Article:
Kenya is pulling out all the stops to retain its seat at the category C of the International Maritime Organisation (IMO) council.
The country says it deserves to be re-elected as it plays an important role in the sector, with its ports serving about 300 million users from across the African continent.
On Friday, Kenya’s High Commissioner in London, Manoah Esipisu, Principal Secretary Nancy Karigithu and the Kenya Maritime Authority Director-General, Major (Rtd) George Nyamoko Okong’o, led a Kenyan delegation in a cocktail reception at IMO headquarters in London to woo members to support the country’s re-election bid for 2020-2021.
Dr Karigithu said re-election will enable Kenya make a greater contribution on maritime issues considering its position and the number of clients being served by Kenyan ports.
Category C so far has 28 candidates for 20 slots, with new entrants being Antigua and Barbuda, Poland, Pakistan, Nigeria, Saudi Arabia, Kuwait and Qatar. This year, Category C has turned out to be very competitive and many of the contesting countries are sparing no resources to secure a seat at the table.
While addressing the delegates, Dr Karigithu affirmed Kenya’s commitment to work with IMO and other maritime players in facilitation of safe, secure and efficient international shipping in the seaboard of East Africa.
“We have a long traditional seafaring spanning hundreds of years. We host major maritime trading and tanker routes between Europe, the Far East and the Americas and we are an important gateway serving a combined population of over 300 million people who rely on our international ports,” she said.
Kenya, she added, is aware of the huge role played by the maritime sector in the social economic fabric of the society, not just in East Africa but in the entire global maritime community.
“Kenya having served in the Council in the past Biennium and for having been given the opportunity to actively participate in a wide range of IMO issues, it has greatly contributed in improving marine issues and more so encouraging more women to participate in marine issues,” she noted.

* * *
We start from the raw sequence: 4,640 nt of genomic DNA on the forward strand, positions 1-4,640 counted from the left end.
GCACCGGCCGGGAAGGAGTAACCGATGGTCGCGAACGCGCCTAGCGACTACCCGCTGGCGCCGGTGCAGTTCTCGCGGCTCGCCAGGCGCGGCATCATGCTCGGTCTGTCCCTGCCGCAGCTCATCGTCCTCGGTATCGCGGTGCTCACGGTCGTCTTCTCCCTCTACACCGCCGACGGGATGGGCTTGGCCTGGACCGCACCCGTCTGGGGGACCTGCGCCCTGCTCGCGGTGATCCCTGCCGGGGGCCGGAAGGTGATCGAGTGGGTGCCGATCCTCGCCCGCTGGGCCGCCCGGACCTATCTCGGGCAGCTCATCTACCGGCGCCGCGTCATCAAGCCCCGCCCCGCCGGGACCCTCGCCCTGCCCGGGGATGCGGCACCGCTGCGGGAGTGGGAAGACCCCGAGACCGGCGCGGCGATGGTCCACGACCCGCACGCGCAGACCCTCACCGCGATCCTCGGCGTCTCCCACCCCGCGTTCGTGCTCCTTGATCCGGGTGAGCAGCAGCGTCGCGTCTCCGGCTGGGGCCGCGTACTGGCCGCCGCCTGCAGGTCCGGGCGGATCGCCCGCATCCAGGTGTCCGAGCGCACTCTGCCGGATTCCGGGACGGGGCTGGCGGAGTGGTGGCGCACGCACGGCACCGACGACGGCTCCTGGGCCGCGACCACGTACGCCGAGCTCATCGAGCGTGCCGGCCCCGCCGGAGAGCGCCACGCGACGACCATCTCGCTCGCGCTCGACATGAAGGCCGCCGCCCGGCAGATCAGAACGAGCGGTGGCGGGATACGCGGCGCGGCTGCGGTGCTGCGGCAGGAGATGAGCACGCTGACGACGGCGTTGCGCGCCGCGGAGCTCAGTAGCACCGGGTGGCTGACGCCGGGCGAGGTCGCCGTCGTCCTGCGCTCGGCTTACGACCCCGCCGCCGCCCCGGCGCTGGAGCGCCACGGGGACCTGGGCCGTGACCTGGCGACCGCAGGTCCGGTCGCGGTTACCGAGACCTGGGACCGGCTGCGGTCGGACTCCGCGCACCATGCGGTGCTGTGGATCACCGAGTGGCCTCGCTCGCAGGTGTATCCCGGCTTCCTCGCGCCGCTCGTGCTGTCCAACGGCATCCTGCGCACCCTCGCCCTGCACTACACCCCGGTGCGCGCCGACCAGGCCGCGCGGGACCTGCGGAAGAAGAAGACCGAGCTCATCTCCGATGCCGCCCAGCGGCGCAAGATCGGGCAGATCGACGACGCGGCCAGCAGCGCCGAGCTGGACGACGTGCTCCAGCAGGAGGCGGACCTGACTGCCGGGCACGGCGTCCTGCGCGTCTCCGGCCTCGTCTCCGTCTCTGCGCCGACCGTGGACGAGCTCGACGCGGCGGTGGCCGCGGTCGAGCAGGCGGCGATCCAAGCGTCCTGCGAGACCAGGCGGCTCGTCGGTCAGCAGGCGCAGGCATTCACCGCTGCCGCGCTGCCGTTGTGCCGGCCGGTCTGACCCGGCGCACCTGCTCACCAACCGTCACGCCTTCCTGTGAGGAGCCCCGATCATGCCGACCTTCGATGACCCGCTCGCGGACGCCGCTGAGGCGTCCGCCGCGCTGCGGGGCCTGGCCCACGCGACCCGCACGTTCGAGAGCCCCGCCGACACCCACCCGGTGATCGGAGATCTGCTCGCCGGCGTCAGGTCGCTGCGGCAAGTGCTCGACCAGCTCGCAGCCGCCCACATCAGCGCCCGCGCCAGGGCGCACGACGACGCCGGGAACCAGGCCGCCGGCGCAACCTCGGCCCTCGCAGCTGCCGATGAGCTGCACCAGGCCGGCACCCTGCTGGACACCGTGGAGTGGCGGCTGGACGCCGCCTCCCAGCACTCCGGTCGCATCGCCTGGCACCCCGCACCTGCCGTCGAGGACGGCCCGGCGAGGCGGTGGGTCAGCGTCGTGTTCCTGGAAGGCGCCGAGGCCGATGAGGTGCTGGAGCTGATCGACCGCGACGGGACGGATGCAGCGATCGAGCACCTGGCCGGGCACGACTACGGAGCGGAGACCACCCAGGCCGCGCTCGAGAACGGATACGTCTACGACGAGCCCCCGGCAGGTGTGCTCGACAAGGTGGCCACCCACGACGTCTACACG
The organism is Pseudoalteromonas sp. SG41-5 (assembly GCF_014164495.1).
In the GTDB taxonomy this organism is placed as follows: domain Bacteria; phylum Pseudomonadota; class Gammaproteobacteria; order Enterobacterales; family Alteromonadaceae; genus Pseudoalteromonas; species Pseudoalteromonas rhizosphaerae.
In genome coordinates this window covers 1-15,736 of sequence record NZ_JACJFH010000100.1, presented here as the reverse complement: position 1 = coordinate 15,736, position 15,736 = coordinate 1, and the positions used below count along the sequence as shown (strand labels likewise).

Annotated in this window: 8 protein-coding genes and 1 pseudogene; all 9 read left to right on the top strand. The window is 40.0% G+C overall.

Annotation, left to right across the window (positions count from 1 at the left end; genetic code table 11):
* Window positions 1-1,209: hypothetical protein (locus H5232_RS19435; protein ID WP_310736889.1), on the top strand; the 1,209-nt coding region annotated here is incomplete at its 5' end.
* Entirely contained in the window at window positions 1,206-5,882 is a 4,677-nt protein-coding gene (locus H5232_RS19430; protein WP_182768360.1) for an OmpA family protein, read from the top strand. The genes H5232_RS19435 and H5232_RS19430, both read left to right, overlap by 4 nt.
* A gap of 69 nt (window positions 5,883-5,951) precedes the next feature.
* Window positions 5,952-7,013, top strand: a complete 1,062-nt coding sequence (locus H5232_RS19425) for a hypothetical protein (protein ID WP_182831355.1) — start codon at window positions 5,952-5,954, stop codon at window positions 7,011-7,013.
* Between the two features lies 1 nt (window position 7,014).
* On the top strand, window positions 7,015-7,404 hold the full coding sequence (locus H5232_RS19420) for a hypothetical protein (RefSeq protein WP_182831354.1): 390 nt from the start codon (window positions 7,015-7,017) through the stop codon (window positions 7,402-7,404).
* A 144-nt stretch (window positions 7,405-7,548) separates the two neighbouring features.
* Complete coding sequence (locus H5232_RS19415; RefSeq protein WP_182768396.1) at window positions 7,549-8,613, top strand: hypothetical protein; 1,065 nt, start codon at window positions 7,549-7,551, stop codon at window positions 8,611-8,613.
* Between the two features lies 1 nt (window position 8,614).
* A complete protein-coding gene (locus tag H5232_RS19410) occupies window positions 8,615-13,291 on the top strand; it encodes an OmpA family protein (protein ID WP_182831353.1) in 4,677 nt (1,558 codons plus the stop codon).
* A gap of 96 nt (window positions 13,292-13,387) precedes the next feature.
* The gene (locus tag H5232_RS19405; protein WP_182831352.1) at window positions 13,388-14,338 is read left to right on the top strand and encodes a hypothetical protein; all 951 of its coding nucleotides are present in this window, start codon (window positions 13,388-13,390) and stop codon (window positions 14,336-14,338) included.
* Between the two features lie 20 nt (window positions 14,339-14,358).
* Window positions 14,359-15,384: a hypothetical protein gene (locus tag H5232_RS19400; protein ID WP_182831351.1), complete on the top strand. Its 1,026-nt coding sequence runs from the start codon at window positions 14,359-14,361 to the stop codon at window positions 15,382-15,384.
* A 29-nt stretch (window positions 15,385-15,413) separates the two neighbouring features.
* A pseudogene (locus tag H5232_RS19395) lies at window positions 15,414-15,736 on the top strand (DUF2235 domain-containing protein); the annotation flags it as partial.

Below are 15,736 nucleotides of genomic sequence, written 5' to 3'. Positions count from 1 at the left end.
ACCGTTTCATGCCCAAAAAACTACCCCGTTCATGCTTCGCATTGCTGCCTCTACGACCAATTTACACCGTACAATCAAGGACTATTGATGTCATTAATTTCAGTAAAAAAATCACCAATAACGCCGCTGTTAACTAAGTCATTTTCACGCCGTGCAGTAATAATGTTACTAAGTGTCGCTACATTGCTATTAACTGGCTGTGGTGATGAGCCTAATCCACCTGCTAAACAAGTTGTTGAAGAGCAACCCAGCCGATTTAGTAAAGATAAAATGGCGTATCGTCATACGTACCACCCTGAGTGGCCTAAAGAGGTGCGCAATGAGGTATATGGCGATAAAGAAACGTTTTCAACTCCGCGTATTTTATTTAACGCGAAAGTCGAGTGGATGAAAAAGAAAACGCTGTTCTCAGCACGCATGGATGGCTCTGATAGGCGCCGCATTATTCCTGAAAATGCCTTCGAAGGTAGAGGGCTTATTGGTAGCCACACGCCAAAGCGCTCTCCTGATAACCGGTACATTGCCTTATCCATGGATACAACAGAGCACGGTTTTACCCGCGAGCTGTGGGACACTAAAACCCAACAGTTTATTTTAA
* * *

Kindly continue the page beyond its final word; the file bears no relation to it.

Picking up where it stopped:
Mr Okongo said Kenya’s desire to continue serving the international maritime community in the Council under Category ‘C’ will ensure the country achieve its blue economy agenda. “Kenya is positioning itself in implementing a number of blue economy projects in the near future and to achieve that, it needs to have key stakeholders on board and we are sure in the assembly we shall have support of the member states and get re-elected,” he said.
Kenya became a member of the IMO in 1973 and was first elected to the Council under Category “C” in 2001 and has been re-elected in subsequent elections to date.
The country has special interests in shipping and maritime transport and navigation as a coastal, port and flag state and whose strategic location along the Eastern Africa coast ensures that the country continues to be an important cog in the wheel steering global shipping.
Kenya’s re-election therefore, will ensure continued representation of a major geographic region spanning the Western Indian Ocean, East Africa and the African Great Lakes region consisting developing countries such as Burundi, Democratic Republic of Congo, Djibouti, Eritrea, Ethiopia, Kenya, Rwanda, Somalia, South Sudan, Tanzania, Uganda and the Island nations of Seychelles and the Comoros.
There are number of advantages being in the governing council as it’s the IMO which sets global standards for maritime safety and marine environmental protection. Thus, it is paramount to be elected for the Council which functions as the IMO’s governing board and decides on the IMO strategy and budget among other things.
Dr. Karigithu said Kenya has earned its stripes in blue economy matters globally having successfully hosted the landmark marine conference under the theme ‘the blue economy and the 2030 agenda of the sustainable development’ in November last year.
The Nairobi conference, she said delivered a total of 191 commitments categorised into ten thematic areas. These are plastics and wastes management, smart shipping, port improvement and the global community marine and water resources protection, bio-diversity and climate change. Others are technical assistance and capacity building, fisheries development and inclusivity,
“Some of the key messages from the conference included the importance of the promotion of action oriented global strategies that place people and the blue economy resources at the centre of sustainable development as a contribution into the realization of the UN 2030 Agenda for sustainable development,” the PS said.
Kenya, she added continues to partner with IMO in various programmes including in regional presence office for Eastern and Southern Africa which it has been active for coordination and delivery of the IMO programmes in the region.